Just breathe: Illini football team focuses on yoga, meditation
September 5, 2019
Kristina Reese has been teaching yoga full time for four years, and as a native of the Champaign-Urbana community, she likes to say she brings balance to the Midwest. Lou Hernandez, head strength and conditioning coach for the Illini football team, recognized Reese’s passion because he participated in some of her yoga sessions and asked her to instruct the players in some sessions during the offseason.
During Hernandez’s first tour here at the University from 2005-2011, former players would come back to campus, he said, particularly offensive linemen. One of these players was Tony Pashos, who was playing for the Baltimore Ravens at the time.
“Tony Pashos was a big lifting guy,” Hernandez said. “He was always in the room working out, and there were times when he started to miss some days. So, we were like, ‘What’s going on with Tony?’ You know? And he’s enormous … just a very impressive looking guy. So he said, ‘You know what Lou, I’m starting to do yoga.’ So I was like, come on, really?”
But Pashos told Hernandez yoga was the best thing he has ever done for his body, not just in terms of mental recuperation but his entire range of motion.
“Football is a train wreck, you know,” Hernandez said. “Every time you’re making contact, these guys are beating their bodies up. So, the more they can do with rest and recuperation, the better off they’ll be down the long run.”
Hernandez then decided yoga might have a place for the team at that time, and upon receiving positive feedback from the players, he has made yoga an integral aspect of all his coaching endeavors. When Hernandez returned to the University this year, he found Reese at Hatha Yoga and Fitness in Champaign.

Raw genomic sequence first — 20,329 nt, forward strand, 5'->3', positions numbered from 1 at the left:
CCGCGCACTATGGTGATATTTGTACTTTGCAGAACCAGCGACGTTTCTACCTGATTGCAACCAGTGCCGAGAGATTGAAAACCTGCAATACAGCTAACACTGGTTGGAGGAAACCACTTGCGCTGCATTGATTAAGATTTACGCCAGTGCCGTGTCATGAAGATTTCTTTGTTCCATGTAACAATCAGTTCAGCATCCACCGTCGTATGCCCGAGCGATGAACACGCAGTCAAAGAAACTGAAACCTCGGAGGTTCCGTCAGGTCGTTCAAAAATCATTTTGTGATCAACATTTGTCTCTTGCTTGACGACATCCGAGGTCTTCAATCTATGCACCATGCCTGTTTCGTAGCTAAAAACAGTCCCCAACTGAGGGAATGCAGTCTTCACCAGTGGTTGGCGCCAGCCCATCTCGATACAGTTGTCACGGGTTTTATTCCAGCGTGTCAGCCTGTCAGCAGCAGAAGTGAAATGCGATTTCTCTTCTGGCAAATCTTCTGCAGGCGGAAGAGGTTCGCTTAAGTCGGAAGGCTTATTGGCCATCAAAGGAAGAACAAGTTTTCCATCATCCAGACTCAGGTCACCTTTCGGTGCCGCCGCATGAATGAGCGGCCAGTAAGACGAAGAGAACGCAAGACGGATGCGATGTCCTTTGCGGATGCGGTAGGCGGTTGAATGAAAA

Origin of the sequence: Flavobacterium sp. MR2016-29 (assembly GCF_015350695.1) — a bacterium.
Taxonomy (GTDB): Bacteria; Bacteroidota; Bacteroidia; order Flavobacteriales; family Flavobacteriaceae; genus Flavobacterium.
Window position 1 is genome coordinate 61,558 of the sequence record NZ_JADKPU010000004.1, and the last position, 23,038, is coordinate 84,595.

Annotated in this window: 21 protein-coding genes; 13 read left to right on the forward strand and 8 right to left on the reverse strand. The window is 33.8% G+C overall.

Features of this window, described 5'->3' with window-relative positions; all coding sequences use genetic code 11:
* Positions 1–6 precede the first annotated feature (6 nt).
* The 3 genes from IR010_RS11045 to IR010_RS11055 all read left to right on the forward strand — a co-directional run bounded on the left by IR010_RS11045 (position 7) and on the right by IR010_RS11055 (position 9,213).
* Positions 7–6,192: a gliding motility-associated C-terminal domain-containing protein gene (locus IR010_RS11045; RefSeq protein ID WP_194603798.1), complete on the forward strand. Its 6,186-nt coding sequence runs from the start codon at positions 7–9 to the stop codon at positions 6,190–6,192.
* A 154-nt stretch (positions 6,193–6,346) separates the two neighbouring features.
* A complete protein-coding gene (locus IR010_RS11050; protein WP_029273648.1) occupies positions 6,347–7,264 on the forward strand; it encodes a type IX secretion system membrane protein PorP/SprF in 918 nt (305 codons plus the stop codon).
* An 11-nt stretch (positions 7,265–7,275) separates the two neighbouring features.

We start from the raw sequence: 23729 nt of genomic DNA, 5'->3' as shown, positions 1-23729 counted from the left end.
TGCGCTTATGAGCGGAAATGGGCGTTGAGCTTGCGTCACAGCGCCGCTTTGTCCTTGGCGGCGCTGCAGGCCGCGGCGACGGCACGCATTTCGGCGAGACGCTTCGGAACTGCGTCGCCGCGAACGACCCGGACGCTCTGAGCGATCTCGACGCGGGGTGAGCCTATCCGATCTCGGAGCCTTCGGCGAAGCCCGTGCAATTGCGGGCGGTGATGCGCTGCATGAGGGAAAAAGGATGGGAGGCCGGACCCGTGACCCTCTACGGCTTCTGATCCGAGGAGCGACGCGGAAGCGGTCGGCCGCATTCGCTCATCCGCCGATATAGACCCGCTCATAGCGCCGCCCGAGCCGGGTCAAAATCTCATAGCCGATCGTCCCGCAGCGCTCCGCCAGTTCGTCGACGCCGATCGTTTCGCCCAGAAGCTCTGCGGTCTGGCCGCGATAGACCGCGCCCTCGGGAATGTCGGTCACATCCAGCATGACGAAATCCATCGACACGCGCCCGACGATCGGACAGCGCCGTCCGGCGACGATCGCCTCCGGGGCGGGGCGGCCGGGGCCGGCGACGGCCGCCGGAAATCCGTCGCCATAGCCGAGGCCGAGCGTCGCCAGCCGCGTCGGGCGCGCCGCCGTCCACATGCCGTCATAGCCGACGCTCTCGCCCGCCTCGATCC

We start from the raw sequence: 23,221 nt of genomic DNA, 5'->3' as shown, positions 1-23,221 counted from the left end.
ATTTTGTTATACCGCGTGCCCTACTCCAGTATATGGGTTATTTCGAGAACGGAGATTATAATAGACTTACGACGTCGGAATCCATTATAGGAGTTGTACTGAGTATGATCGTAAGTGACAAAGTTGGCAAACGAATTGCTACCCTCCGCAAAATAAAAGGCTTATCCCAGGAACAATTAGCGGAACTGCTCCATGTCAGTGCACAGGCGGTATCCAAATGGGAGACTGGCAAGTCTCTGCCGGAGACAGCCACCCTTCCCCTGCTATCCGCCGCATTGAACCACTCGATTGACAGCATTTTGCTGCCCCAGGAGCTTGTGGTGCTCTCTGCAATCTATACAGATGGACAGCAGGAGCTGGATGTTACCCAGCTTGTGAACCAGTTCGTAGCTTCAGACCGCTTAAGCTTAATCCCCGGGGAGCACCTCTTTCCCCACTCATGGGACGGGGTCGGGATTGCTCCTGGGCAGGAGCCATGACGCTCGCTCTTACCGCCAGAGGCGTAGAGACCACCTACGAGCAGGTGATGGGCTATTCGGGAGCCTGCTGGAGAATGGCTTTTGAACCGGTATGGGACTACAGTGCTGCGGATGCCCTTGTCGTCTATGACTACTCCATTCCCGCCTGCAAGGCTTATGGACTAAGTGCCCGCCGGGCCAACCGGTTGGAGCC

“The yoga was a privilege, meaning that the athletes had to earn the opportunity to do yoga,” Reese said. “We quickly found out that everyone really wanted that privilege, and they really are active and attentive yoga students.”
Reese said the players were surprised at the difficulty of the yoga upon starting instruction but at the same time saw the value in it.
“The breathwork, the meditation and the focus really are valuable when they get onto the field in building that sense of one camaraderie and checking in with the team,” Reese said. “But also checking in with themselves, breathing freely and being really connected so that they can make the best decision in the game.”
As a former college cheerleader, Reese recognizes the impact that a competitive background and mindset can have on a yoga student.
“With yoga, you’re not going to win,” she said. “You can’t win. You’re not trying to win. It’s really just about being in your body and in your mind at that moment,” she said.
Although he had never taken a yoga class before, sophomore and offensive lineman Kendrick Green said he loved doing it with his teammates. It did, however, come with its challenges.
“I’m big, and just holding myself up like that is really, really difficult,” Green said. “Your arms burn, and it’s such a workout, you’ll sweat for sure … It’s definitely necessary though.”
Senior and tight end Justice Williams said “yoga is hard for a bunch of big guys that can’t bend.”
However, since Hernandez returned, Williams said he brought a level of seriousness to the strength and conditioning program as well as the yoga instruction.
“There wasn’t any laughing, we were just locked in for the whole 45 minutes (Reese) was there,” Williams said.
Practicing yoga on a regular basis has given Williams the ability to now sit nearly cross-legged, which he said was his favorite part of the experience.
In working with the team, Reese has noticed an improvement in the players’ ability to relax into a space.
“In yoga, a lot of times, at first people maybe think about the poses themselves, but what builds on the poses is the breathing,” she said. “I’ve definitely seen changes in how they are able to breathe and be connected and in the moment.”
Reese said practicing yoga can be beneficial for all types of athletes as well as the general public by trying to bring about resilience, a balance of breath and helping people be present.
At the end of the yoga session, Reese said she will often lead the class in a breathing meditation called Shavasana as a final relaxation.
“What’s so amazing is to see these high-class athletes that have so many demands on them academically, athletically, and to see them come into a state where they get to relax,” she said. “Where it’s like, OK, you get told what to do all the time, you’ve got a bunch going on, but now, in the most positive way possible just be nobody, do nothing.”